Well, I was wrong.
I know it's hard to believe, but it happens.
Last week, I predicted that people were fed up enough with the state of the world that they would turn out in droves at the polls, that this off-year would be different.
No such luck.
This off-year brought the usual vote totals: 493 to 390. 193 to 187. Some were lower than that.
In the little town of Statham, the voter turnout was double that of 2007, but it was still only 21 percent. In one city a Daily Post sister paper covers, one person got elected with 44 votes. The loser only got seven.
Let me repeat that. The loser only got seven votes.
How hard is it to garner seven votes? Your immediate family and a couple of neighbors puts you at seven. People just accidentally voting for you puts you at seven.
You could literally win an office in some of these municipalities just by getting enough friends to vote for you. But then again, maybe you can't even do that.
The Daily Post's Word on the Street question this week was "Did you vote in this week's election?" Answers included comments like these:
"No I didn't. I've only been here a couple of months and I didn't know the candidates so I figured no vote was better than the wrong vote."
"I didn't. I did not know about the election until it was too late."
"I didn't. I was busy."
Thank God that Thomas Jefferson wasn't too busy to write the Declaration of Independence. I sure am glad George Washington wasn't too busy to lead the Continental Army. Good thing Benjamin Franklin didn't miss a meeting because he didn't know about it.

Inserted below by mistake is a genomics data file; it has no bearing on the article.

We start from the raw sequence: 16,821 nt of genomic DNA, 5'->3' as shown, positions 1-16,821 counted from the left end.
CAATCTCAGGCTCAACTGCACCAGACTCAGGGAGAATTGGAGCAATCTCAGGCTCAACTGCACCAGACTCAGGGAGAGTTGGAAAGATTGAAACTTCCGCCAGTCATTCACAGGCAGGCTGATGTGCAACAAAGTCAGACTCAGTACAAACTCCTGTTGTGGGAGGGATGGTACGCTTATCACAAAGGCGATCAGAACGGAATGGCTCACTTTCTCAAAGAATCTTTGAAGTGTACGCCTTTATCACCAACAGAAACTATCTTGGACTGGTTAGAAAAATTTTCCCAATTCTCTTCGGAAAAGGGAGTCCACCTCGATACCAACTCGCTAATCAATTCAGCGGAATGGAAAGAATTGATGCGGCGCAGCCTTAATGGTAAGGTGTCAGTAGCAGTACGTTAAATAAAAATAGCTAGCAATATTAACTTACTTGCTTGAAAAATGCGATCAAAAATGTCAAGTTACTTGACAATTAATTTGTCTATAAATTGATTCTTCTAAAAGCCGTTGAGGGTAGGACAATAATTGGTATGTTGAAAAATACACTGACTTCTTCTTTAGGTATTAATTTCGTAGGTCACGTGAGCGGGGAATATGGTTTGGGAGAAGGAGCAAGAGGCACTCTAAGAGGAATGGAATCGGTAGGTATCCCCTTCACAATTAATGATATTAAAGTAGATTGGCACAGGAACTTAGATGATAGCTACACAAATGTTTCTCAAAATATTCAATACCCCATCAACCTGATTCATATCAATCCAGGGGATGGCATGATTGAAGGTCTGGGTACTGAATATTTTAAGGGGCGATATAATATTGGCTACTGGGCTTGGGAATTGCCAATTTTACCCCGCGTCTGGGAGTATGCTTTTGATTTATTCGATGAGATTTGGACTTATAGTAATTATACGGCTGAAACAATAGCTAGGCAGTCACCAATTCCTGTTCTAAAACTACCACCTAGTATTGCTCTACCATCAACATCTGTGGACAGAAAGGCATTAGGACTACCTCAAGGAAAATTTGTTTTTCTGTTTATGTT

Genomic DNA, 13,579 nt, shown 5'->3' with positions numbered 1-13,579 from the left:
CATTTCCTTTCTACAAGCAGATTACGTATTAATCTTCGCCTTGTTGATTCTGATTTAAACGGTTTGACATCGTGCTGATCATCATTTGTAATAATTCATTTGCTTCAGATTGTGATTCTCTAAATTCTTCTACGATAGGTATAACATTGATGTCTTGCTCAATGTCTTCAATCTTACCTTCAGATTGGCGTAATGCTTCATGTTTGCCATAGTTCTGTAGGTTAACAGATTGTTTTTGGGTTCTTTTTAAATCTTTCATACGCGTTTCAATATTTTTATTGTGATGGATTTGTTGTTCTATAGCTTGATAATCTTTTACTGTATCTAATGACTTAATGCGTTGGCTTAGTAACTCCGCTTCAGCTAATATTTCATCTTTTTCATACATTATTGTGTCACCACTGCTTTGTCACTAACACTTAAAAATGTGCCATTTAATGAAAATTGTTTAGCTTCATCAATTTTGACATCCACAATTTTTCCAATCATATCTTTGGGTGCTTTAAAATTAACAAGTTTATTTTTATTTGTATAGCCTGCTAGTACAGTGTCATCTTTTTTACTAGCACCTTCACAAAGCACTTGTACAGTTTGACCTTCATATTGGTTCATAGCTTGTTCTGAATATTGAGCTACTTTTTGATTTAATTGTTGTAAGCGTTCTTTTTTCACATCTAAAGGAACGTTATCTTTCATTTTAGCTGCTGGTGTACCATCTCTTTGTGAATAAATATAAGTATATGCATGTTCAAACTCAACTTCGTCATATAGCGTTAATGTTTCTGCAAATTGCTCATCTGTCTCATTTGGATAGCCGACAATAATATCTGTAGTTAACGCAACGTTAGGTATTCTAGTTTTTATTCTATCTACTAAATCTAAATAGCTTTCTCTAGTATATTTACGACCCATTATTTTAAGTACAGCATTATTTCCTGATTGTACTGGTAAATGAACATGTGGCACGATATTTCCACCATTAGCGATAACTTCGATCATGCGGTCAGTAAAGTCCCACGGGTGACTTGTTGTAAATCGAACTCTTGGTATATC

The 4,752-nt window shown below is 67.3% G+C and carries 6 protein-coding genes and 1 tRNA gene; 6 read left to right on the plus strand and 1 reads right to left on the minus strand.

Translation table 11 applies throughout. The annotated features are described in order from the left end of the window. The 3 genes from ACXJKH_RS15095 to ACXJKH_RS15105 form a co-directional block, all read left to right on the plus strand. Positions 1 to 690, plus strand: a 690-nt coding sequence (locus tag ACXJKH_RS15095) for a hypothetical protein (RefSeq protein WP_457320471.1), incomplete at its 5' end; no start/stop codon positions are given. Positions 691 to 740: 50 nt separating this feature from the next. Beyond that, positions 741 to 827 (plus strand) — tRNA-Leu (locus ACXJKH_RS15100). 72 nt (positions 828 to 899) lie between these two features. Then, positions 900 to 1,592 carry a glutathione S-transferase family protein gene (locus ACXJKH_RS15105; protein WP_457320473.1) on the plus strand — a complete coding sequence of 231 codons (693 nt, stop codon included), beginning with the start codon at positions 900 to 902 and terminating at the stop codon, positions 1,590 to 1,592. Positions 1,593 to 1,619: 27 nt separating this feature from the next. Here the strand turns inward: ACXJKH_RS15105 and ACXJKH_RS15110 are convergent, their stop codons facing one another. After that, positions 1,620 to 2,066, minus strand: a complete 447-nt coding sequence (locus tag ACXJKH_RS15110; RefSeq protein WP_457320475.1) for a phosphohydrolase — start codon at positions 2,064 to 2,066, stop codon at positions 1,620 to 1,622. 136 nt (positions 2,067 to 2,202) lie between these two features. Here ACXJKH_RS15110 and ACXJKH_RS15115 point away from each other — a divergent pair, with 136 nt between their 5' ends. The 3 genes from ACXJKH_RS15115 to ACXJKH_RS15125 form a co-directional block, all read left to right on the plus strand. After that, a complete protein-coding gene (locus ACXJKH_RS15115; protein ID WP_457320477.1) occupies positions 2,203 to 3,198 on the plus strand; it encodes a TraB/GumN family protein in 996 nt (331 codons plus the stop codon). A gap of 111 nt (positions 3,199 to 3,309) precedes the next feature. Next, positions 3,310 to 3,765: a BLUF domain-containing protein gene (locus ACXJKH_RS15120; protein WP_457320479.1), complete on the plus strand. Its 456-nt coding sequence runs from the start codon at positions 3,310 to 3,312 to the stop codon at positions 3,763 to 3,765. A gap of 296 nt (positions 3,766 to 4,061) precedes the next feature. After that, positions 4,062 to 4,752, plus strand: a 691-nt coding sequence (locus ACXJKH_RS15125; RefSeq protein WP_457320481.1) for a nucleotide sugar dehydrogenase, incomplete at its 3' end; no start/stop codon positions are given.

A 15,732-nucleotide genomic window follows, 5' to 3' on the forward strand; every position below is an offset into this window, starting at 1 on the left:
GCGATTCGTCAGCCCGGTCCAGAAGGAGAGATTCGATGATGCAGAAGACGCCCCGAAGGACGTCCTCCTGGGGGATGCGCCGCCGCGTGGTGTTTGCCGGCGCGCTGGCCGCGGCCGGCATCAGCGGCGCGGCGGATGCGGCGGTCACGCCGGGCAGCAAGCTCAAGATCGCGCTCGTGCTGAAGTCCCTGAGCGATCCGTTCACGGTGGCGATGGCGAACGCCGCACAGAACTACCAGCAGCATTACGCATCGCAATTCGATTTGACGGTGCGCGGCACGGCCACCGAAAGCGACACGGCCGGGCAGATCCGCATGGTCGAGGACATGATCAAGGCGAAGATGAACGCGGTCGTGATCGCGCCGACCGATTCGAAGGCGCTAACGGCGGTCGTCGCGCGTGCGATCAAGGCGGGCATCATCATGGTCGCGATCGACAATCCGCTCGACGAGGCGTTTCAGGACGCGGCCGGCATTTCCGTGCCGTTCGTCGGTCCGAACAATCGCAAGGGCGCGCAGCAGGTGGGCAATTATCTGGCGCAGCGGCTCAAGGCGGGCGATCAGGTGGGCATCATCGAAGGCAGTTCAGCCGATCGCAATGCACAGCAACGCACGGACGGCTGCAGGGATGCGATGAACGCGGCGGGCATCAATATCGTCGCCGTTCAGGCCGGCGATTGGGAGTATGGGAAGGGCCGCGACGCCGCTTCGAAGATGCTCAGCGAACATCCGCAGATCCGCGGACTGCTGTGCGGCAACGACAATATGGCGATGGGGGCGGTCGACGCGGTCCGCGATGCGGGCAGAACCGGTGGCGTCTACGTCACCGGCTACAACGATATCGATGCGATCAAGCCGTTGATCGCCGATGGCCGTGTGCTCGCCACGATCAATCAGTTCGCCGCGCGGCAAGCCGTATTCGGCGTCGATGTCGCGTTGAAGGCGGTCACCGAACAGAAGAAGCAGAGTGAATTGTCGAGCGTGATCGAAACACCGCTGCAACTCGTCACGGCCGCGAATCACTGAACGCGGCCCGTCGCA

Just when I think the level of voter apathy can not possibly surprise me, over the top it goes. Everyone is too busy and too distracted. The folks who make the majority of the decisions that affect local life, well, we'll just let the retired people and uber-patriots make those decisions for us.
It truly angers me. I don't live within the city limits of my town, so I was a little peeved that I couldn't vote. But it seems that most people who have the option just don't care.
That apathy works for the little candidate, though. If your dreams of public service go no further than your little corner of the local burg, then there's no sense wasting thousands or millions of dollars campaigning for a state or national office. No, if being illustrious potentate of Smalltown is your only political goal, then it would seem all you have to do is just make sure to tip well at the diner and tell funny jokes at the barber shop. Depending on your town, making a few dozen friends can put you into office.
Staying there, of course, may be a different story.
E-mail Nate McCullough at firstname.lastname@example.org. His column appears on Fridays.